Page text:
Despite pleas from Idaho's congressional delegation and governor, the federal government has filed suit against eight mining companies for polluting the Coeur d'Alene River basin in Idaho's panhandle.
The suit seeks monetary
damages for the alleged discharge of more than 70 million tons of
mining waste into the basin over the last 100
Each year, lead poisoning kills dozens of
swans in wetlands scattered around the 1,500-square-mile basin. The
findings from an ongoing federal-tribal study show that dozens of
other wildlife species in the basin have also been contaminated,
and that sediments at the bottom of Lake Coeur d'Alene are laced
with lead, zinc, cadmium and other metals.
critical that those who damage our environment with years of mining
activity - not the American taxpayers - pay the cleanup costs,"
said Assistant Attorney General Lois J. Schiffer. The suit filed
March 22 targeted ASARCO Inc., Hecla Mining Co. Inc., Sunshine
Mining Co. Inc., Coeur d'Alene Mines Corp. and four affiliated
Republican Idaho Gov. Phil Batt told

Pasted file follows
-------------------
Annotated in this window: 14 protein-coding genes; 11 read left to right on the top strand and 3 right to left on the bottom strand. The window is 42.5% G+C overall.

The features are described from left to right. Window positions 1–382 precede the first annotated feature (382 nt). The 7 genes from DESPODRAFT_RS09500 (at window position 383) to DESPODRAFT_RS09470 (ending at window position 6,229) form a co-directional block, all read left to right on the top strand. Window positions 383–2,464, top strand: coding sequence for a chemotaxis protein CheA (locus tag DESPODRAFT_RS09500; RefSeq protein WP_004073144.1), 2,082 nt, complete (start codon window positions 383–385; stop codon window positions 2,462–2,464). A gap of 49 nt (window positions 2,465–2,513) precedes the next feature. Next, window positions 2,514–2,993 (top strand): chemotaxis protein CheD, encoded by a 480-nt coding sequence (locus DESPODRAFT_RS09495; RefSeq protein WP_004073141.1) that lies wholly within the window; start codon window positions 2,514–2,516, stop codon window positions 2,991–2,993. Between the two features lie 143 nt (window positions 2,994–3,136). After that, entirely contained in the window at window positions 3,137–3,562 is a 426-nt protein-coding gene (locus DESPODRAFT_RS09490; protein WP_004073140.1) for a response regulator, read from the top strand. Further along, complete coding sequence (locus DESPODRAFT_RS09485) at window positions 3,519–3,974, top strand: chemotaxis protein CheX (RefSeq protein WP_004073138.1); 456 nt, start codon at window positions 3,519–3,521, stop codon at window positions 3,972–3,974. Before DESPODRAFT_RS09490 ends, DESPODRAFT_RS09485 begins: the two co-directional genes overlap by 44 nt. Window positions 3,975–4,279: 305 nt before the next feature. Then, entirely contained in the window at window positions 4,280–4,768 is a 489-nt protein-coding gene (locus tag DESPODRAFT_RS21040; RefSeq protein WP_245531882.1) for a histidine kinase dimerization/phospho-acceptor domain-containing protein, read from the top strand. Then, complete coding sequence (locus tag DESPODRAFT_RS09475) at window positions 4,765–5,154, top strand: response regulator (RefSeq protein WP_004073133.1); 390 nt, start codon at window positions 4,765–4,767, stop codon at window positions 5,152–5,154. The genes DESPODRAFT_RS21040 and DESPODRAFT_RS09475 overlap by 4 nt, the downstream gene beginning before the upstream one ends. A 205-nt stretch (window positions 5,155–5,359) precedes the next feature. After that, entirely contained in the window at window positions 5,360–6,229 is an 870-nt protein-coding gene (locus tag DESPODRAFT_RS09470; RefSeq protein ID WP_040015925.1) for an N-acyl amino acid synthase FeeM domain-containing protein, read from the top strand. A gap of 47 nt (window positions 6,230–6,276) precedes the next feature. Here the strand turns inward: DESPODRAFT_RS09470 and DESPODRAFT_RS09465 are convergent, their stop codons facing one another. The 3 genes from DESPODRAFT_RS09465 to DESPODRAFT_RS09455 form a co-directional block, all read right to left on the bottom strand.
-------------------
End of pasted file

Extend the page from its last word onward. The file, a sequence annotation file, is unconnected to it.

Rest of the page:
Attorney General Janet Reno that legal action would only waste time
and money, a position shared by the mining companies.
But Scott Brown of the Idaho Conservation League
says time is running out; he has reviewed stacks of reports
documenting wildlife damage at the offices of the Coeur d'Alene
tribe, which has also sued the mining companies over the
Meanwhile, Idaho Republican Sens.
Larry Craig and Dirk Kempthorne have introduced legislation that,
if passed, could thwart the lawsuit. The bill would give the
governor power to establish the terms of a settlement with the
mining companies. In return, the companies would be granted full
release from liability for all activities undertaken prior to
enactment of the legislation.
* Paul Larmer,